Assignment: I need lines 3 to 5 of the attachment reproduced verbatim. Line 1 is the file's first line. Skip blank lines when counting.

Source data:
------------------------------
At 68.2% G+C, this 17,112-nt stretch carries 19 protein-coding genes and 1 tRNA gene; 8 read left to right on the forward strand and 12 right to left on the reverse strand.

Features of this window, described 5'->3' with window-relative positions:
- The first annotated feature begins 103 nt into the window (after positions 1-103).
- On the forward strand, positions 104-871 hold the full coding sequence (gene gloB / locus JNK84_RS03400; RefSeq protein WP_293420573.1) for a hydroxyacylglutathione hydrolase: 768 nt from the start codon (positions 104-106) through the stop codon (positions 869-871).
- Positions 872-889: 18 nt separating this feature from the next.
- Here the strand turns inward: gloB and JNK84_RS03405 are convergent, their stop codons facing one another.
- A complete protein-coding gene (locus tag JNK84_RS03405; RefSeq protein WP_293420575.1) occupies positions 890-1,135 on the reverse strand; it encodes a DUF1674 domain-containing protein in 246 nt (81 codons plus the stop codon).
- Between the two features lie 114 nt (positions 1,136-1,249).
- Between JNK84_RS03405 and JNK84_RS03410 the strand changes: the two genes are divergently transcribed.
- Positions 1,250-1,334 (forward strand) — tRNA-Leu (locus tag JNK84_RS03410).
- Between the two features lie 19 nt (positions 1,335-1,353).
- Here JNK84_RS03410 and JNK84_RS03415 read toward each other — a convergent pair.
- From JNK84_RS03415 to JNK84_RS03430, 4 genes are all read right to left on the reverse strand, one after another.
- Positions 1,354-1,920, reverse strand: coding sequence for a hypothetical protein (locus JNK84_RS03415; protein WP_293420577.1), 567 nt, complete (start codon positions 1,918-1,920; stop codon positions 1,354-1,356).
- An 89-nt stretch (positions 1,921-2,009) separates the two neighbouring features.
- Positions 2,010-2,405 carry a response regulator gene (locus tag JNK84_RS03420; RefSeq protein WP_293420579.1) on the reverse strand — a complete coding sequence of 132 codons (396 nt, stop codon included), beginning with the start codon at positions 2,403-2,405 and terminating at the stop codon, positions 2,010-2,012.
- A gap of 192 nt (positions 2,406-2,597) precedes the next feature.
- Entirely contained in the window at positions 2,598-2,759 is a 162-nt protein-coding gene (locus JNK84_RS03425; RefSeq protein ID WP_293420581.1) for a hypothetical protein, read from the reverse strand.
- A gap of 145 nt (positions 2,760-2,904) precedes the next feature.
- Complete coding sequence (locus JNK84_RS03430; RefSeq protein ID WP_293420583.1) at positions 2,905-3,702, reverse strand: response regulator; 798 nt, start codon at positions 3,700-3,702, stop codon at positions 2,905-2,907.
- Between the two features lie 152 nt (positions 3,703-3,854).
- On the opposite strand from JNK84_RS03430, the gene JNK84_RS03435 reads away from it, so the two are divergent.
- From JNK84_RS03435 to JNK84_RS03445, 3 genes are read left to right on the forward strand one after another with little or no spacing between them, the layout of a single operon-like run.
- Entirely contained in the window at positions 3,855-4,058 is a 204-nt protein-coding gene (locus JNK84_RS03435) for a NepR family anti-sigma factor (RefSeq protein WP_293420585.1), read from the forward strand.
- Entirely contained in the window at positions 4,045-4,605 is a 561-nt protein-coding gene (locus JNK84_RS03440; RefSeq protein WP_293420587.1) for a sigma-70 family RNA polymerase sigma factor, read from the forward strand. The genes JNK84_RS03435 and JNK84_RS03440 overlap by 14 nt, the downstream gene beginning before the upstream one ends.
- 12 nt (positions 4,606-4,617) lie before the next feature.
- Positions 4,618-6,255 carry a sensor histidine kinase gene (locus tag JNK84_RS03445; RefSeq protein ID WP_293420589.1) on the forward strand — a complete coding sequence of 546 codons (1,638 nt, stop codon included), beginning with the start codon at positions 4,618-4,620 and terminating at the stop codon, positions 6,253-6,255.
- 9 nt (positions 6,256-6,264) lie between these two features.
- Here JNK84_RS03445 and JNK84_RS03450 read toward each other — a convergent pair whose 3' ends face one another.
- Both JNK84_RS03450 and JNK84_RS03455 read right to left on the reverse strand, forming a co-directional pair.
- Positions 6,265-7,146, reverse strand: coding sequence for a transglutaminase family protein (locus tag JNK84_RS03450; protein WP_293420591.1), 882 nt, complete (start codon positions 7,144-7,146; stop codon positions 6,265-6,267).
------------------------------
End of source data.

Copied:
- The first annotated feature begins 103 nt into the window (after positions 1-103).
- On the forward strand, positions 104-871 hold the full coding sequence (gene gloB / locus JNK84_RS03400; RefSeq protein WP_293420573.1) for a hydroxyacylglutathione hydrolase: 768 nt from the start codon (positions 104-106) through the stop codon (positions 869-871).
- Positions 872-889: 18 nt separating this feature from the next.